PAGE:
Is User-Rewarded Content the New MFA?

Written by:

Jacek Chrusciany

Published

Mar 26, 2024

Read time

5 min

Our CEO and Co-Founder Jacek Chrusciany wrote an article “Is User-Rewarded Content the New MFA? A Look into the Hidden Impact of URCs on Brands” featured in Advertising Week.

Link to the original article: Adfidence URC research in Advertising Week


A reprint of this article can be found below.


Made-for-Advertising (MFA) sites, primarily designed to display ads vs. provide quality content, face criticism for compromising brand integrity. But they’re not the only category that stewards should be looking out for when doing their brand safety checks.

User-Rewarded Content (URC), offering incentives such as in-app currency or access to content for viewing ads, represents another controversial channel for campaign investments, applicable across various platforms. In fact, a study by Adfidence recently revealed that over 90% of video campaigns purchased through DV360 did not filter out URC placements.

Those with some passing knowledge of the category might not have an issue with this number – at first. They may even seem like a smart option. After all, who can argue with guaranteed engagement? But delve a little deeper, and the value is not so straightforward.

URC, by design, offers an incentive for viewing ads. The problem is that it’s hard to know if the engagement is genuine. Users may just be tolerating the ads for the reward.

That means those ‘engagement’ and ‘view’ metrics could be lacking in quality. A brand might be making impressions – just not the kind they want. In addition, the bargain URC seems to offer can be misleading. These cheaper options often yield less meaningful engagement.

The more important question media planners and strategists should ask is what type of impressions these ads are having: are they fostering a positive brand image, or are they just a necessary evil for users to get to their reward?

If the answer to that question isn’t immediately clear and measurable, as Adfidence’s research suggests, this gap in campaign setup could be leading to significant ad spend on unqualified views. Campaigns without the URC filter spent on average 14% of their budgets via URC. However, this expenditure wasn’t consistent across the board. While most campaigns report URC below 1%, others reached 40-60%, and even as high as 80%. These ads also showed up across a wide array of games. The ANA’s recent report on programmatic media supply chain transparency already highlighted how a large chunk of ad spend isn’t hitting the mark. URC could be contributing to this scattershot landscape, leaving brands with a muddled view into where ad dollars are actually going and the impact they’re truly having.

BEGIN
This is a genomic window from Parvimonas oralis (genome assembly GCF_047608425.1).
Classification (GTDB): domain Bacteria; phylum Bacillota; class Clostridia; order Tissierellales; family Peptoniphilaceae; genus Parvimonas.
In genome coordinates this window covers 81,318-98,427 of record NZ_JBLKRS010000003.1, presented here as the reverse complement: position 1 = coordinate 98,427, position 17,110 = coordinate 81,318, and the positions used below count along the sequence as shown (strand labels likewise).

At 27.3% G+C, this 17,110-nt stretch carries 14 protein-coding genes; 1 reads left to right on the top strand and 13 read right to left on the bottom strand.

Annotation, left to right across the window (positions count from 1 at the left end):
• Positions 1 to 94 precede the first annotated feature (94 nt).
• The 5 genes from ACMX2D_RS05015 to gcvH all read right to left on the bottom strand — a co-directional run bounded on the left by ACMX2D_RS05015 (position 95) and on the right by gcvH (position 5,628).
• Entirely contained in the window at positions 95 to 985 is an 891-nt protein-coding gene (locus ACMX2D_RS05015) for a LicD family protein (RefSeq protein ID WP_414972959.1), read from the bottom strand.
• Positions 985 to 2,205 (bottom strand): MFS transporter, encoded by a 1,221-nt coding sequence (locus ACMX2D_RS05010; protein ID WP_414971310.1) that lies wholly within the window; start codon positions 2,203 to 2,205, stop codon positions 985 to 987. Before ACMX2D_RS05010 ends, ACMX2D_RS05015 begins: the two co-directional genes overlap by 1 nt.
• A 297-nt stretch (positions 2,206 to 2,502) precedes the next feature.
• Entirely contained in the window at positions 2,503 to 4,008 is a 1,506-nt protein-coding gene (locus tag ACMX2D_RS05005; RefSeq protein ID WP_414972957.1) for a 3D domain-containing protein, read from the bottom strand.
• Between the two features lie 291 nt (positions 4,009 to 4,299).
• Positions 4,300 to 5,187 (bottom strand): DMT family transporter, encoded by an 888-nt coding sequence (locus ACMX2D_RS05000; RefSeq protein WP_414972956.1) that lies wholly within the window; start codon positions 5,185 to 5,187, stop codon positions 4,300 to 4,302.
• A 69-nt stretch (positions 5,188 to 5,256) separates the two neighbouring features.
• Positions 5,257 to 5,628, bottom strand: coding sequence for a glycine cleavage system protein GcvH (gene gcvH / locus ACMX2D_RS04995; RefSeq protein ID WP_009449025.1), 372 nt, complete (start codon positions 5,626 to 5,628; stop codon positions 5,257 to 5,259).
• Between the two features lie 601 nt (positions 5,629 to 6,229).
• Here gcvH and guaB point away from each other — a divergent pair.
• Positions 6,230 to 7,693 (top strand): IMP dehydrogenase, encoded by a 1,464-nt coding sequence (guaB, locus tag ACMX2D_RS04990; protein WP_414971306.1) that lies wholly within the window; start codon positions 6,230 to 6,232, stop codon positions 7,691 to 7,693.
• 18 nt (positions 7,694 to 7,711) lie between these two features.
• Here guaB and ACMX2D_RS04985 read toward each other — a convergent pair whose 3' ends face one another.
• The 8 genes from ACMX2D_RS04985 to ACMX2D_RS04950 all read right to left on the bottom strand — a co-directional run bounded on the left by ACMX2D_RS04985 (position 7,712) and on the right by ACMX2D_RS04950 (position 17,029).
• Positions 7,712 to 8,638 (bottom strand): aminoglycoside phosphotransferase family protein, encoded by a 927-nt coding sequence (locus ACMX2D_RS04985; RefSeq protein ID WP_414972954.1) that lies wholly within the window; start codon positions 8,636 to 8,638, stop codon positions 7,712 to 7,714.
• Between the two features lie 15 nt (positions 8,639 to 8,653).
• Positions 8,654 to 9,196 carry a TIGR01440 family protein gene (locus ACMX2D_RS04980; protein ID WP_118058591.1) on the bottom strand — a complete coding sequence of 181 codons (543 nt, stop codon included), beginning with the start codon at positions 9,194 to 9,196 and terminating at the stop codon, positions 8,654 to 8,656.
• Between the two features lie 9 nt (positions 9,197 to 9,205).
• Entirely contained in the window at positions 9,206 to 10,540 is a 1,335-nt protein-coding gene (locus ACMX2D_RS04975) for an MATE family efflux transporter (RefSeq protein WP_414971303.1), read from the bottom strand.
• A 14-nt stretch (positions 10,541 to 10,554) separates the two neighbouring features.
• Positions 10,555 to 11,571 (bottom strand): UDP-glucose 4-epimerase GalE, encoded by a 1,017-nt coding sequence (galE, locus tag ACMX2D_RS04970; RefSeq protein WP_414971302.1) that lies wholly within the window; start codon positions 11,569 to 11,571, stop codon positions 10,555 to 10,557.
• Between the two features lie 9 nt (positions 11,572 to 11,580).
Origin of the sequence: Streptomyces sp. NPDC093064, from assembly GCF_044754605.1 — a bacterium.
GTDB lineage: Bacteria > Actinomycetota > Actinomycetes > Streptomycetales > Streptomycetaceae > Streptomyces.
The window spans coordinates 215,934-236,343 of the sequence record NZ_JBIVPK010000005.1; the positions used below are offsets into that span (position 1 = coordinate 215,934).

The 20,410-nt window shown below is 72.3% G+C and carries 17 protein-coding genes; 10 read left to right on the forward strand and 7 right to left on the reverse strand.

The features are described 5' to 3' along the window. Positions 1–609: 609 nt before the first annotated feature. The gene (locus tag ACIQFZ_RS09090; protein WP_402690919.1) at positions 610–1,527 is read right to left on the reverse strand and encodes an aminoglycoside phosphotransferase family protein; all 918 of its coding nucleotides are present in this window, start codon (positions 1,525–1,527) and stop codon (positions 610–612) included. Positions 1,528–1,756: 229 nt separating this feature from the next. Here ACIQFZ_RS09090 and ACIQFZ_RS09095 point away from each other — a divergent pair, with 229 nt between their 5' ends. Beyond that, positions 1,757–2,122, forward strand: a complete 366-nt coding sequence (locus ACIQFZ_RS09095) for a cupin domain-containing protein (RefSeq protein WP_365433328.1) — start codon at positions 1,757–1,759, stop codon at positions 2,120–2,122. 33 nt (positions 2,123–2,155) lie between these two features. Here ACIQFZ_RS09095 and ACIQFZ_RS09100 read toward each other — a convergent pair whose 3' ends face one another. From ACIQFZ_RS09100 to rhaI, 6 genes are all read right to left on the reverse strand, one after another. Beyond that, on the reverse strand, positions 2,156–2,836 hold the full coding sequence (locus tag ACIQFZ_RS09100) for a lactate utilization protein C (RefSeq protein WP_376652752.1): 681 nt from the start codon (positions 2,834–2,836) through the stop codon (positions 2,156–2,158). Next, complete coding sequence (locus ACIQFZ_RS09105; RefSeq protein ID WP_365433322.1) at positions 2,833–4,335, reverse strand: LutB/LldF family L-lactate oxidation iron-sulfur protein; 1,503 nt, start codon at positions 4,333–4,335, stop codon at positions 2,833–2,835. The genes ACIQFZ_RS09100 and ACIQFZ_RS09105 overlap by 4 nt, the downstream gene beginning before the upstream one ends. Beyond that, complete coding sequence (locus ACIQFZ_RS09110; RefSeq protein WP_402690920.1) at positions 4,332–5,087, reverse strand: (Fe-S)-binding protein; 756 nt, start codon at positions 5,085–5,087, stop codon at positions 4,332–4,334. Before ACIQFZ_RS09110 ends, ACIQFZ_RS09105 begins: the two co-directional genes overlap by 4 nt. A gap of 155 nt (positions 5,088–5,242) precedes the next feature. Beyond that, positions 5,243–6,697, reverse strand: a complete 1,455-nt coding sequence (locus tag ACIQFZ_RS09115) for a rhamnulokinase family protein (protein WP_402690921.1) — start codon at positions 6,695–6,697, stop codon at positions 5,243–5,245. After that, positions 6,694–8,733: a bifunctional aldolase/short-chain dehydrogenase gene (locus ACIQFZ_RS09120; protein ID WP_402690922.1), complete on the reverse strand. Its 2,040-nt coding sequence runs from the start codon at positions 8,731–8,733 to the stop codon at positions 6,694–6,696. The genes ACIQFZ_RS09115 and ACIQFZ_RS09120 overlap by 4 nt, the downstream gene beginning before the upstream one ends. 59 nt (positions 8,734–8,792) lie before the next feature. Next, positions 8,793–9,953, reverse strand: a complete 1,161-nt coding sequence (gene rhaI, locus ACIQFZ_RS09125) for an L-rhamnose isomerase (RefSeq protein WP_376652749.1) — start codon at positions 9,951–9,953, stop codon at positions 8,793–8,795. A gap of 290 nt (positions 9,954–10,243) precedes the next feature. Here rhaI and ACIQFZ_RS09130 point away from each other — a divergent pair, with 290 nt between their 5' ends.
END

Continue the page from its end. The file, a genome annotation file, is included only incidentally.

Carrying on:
Of course, URC is not inherently bad. They can be an effective tool for increasing app engagement for a select audience. If brands are looking for clearer insights into the ROI of URC, they should consider these tips:

  • Select target audiences carefully. Advertisers should decide on target audiences that matter and allow only a set of pre-selected URC through curated inclusion lists.This ensures ad placements are contextually relevant and align with brand standards and target demographics, maximizing engagement and relevance.

  • Frequently update exclusion lists. Regularly reviewing delivery reports and updating exclusion lists is important for avoiding non-aligned URC. Excluding certain categories, such as children’s games on adult devices, ensures ads reach the right viewers. Ads should align with games that adult target consumers are likely to play.

  • Consider eliminating URC entirely. In targeting adult decision-makers, evaluate if URC aligns with their lifestyle, especially if they’re less likely to engage in mobile gaming. Removing URC can lead to more accurate audience targeting, ensuring ads resonate with the specific interests of the adult demographic.

Ultimately, the key to successfully leveraging URC lies in a balanced, strategic approach. For many, it may mean fully excluding URC. If not, brands should work from a carefully curated inclusion list that aligns with their standards and targets the right audience. By focusing their approach in this way, brands can be sure they’re using their resources responsibly, while making impressions on their audiences that are both impactful and enduring.